Operators of large-scale enterprises and ISPs need to understand the type of traffic that their networks handle, and emergent applications and traffic behavior, in order to better service them and detect anomalies. Also, better assessment of the carried traffic will inform network planning and security. Particularly for private enterprise networks, monitoring methods can be used to detect inappropriate traffic classes indicating unprofessional (or at least unauthorized) activity. This work will adapt and innovate methods of unsupervised machine learning to classify traffic flows to ascertain the types of end-user applications which are active in an enterprise network.
The broader impact of the project will include explaining networking concepts to a wider audience of machine learning researchers, and vice versa so that the newly developed techniques will have wide dissemination to the networking community, as well as to other domains in science and engineering. Also, cross-disciplinary graduate-level courseware on applications of machine learning to network flow data and related concepts will be developed and disseminated. More practical developments will be achieved through collaboration with industrial partners. Finally, the project will aim to support graduate students from under-represented groups in computer science and engineering, particularly women.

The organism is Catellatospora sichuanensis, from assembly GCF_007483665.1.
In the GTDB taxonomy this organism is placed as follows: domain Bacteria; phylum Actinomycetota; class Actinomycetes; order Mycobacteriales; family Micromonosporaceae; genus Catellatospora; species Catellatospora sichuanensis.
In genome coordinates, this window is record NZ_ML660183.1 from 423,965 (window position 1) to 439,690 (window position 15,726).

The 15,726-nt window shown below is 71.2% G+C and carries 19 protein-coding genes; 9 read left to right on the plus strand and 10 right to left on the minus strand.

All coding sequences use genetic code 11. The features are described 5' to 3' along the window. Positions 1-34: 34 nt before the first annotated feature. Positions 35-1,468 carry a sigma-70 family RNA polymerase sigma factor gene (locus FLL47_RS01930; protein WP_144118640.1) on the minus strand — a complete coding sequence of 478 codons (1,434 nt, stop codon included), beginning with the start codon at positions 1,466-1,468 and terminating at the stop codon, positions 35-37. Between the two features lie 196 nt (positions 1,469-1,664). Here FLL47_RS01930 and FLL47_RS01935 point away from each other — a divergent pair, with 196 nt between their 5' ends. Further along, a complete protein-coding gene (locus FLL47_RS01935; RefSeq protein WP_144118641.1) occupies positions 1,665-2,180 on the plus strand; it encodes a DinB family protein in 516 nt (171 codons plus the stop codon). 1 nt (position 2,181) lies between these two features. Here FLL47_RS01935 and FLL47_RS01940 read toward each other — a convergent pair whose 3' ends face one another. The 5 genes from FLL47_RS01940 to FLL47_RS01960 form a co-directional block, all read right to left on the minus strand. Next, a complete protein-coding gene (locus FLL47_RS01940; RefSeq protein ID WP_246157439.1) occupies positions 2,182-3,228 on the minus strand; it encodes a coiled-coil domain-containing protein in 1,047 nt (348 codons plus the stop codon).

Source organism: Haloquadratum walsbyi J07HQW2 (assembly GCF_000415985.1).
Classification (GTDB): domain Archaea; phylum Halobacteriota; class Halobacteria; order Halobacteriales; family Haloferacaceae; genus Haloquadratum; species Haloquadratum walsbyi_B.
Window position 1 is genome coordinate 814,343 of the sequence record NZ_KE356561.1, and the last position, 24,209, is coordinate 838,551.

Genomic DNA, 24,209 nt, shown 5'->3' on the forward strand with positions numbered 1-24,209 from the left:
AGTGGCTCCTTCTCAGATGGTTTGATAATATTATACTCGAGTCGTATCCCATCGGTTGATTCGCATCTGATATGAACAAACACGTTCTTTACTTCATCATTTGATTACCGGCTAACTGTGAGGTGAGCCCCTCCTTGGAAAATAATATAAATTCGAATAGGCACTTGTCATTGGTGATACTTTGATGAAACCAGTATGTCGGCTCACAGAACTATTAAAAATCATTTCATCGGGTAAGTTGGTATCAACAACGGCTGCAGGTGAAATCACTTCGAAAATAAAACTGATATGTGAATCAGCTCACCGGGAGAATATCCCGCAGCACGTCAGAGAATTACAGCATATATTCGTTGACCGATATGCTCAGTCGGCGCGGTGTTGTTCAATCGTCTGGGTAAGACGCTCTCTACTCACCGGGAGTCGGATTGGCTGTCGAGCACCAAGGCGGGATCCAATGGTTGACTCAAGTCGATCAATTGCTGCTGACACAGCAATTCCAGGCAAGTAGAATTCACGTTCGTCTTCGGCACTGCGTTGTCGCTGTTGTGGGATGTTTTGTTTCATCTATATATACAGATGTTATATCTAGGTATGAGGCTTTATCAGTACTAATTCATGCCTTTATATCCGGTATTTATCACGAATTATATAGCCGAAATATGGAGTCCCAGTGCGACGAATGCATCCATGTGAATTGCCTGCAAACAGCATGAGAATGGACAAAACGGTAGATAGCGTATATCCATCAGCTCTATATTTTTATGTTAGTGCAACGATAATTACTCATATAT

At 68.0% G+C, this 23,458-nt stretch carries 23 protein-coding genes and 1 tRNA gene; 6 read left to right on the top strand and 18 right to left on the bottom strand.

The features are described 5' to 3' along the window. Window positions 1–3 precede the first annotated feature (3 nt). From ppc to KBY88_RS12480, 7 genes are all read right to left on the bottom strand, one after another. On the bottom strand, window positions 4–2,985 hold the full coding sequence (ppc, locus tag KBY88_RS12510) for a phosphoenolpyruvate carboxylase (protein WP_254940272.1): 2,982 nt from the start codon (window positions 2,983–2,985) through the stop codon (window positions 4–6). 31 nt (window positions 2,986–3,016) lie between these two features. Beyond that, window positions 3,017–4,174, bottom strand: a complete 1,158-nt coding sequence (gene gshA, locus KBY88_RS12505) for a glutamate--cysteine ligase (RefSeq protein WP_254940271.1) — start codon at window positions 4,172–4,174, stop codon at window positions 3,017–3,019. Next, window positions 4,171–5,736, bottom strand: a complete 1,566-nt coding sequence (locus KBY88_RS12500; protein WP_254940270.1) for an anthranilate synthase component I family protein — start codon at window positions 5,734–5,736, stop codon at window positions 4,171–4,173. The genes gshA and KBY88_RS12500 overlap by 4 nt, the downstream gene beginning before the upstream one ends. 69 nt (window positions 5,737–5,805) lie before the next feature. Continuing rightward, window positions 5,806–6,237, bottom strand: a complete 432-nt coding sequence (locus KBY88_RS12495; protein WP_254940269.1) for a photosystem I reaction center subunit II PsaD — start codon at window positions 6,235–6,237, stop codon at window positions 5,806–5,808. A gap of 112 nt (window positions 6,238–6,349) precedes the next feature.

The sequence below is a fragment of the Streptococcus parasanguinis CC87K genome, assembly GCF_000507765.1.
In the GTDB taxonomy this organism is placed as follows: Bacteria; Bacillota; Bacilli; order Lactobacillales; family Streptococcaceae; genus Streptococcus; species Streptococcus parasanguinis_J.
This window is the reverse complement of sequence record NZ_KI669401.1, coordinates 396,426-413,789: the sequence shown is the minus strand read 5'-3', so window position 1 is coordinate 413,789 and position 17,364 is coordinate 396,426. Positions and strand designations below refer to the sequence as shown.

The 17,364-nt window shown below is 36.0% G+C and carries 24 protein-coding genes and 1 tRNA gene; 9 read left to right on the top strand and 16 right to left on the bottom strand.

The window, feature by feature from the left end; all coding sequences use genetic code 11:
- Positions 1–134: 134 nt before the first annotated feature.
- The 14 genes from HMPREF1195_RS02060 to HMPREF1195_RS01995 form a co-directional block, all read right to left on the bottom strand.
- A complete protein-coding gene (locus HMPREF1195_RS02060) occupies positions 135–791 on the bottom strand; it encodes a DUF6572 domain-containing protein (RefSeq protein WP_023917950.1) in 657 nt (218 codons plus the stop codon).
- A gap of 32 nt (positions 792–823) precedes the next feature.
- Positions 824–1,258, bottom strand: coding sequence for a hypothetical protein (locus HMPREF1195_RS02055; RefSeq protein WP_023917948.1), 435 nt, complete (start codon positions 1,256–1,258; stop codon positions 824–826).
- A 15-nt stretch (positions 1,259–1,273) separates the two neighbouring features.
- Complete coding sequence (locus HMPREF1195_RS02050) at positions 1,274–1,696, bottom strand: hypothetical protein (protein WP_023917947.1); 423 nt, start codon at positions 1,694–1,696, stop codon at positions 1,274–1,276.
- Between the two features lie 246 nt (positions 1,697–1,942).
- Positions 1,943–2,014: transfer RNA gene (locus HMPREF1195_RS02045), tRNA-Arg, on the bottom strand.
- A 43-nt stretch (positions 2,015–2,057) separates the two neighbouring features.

The primary technical merit of the research to be conducted will pertain to the high-volume and considerably complex network data under consideration, including prevalent short flows, given limited computing and communication resources to do so.
|Effective start/end date||9/1/09 → 8/31/13|
- National Science Foundation: $299,301.00